In contract law, a defense that can be used by a party to argue against the formation of a binding contract between two parties. The use of undue influence by one party over another puts the free will of one of the parties entering the contract into question, and therefore leads to the contract being unenforceable and voidable by the victim party. To prove undue influence, a party must show that one party to the contract is a person with weaknesses which make him likely to be affected by such persuasion, and that the party exercising the persuasion is someone in a special relationship with the victim that makes the victim especially susceptible to such persuasion.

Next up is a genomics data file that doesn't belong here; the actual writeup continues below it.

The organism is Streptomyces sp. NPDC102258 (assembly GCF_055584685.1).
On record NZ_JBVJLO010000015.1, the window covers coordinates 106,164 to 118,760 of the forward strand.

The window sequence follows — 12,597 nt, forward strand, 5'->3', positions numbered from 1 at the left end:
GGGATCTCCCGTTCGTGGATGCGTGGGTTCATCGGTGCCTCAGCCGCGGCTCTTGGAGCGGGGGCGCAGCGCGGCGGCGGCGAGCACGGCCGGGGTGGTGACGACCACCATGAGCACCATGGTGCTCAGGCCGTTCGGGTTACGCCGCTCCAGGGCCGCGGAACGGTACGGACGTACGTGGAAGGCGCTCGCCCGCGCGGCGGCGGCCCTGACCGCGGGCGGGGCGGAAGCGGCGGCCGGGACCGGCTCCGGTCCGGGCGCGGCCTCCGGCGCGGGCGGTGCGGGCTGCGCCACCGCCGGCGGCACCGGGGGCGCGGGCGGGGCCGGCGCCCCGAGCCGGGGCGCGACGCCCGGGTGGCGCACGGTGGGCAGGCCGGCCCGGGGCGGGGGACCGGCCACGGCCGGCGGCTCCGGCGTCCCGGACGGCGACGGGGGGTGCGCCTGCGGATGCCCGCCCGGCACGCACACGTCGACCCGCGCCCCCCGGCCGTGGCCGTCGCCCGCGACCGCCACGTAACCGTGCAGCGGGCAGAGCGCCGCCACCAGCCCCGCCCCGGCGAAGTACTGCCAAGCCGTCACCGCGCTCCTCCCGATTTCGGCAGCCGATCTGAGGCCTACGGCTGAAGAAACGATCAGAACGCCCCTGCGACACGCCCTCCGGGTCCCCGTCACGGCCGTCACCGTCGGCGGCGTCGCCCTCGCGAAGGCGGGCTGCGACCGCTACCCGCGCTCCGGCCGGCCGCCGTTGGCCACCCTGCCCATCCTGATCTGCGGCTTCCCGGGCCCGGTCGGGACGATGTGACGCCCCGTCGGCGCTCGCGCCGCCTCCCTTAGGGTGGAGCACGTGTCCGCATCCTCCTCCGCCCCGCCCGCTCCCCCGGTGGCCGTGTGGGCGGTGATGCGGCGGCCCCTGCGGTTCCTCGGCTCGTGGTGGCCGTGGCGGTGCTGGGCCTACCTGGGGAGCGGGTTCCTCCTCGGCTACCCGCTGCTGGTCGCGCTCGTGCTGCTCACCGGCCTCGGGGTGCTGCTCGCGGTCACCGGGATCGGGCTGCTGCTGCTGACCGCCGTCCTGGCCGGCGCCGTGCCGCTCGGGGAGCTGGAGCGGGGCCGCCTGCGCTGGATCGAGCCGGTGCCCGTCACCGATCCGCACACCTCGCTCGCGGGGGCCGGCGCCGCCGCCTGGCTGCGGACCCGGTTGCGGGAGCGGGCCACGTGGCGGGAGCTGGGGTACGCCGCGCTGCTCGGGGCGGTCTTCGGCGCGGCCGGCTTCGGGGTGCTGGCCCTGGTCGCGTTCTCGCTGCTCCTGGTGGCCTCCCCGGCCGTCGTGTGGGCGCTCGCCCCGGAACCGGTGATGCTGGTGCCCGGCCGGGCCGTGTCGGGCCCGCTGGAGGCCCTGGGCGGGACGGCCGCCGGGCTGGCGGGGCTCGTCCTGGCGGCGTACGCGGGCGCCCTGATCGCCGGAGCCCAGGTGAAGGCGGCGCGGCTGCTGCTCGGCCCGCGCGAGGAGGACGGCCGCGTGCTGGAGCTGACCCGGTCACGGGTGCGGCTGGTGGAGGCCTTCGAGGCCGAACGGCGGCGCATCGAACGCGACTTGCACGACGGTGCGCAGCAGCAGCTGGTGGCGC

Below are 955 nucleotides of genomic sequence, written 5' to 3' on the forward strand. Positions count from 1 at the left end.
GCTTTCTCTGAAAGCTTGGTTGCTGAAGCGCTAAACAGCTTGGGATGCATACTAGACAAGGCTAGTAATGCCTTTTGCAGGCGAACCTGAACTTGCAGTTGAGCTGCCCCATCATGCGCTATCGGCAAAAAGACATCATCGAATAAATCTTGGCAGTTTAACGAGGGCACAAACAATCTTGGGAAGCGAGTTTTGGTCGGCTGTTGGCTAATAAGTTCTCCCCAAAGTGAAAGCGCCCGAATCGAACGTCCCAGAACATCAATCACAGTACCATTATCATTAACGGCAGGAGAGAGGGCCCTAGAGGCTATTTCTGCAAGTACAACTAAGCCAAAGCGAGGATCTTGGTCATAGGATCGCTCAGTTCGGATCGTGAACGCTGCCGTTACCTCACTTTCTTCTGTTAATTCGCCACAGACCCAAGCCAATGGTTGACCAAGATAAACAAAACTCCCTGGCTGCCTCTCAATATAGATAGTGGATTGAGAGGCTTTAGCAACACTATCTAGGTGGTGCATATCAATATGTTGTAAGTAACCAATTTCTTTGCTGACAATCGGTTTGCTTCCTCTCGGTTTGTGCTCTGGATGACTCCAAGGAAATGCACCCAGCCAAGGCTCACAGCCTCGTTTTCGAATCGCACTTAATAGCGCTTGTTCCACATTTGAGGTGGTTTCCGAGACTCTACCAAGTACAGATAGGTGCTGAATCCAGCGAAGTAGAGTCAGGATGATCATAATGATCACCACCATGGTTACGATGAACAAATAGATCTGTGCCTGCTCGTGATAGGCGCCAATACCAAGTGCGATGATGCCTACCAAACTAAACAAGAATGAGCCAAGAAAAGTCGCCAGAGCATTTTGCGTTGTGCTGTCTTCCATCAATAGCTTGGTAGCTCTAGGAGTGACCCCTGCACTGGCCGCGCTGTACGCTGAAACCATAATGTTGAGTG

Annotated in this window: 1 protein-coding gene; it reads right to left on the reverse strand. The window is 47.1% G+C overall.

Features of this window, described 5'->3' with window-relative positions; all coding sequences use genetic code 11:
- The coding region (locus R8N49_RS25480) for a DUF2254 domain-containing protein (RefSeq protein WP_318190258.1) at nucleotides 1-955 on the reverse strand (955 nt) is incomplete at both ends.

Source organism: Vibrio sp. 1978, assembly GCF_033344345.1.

Definition from Nolo’s Plain-English Law Dictionary
Improper influence over someone who is making financial decisions, commonly about making gifts,leaving property at death, or signing a contract.Typically, it occurs when the person is susceptible to pressure because of illness or emotional state, and is taken advantage of by someone he or she depends on for guidance--for example, a lawyer or family member.Undue influence is a ground for challenging the validity of a will or other document in court. (See also: will contest
Definition provided by Nolo’s Plain-English Law Dictionary.
August 19, 2010, 5:26 pm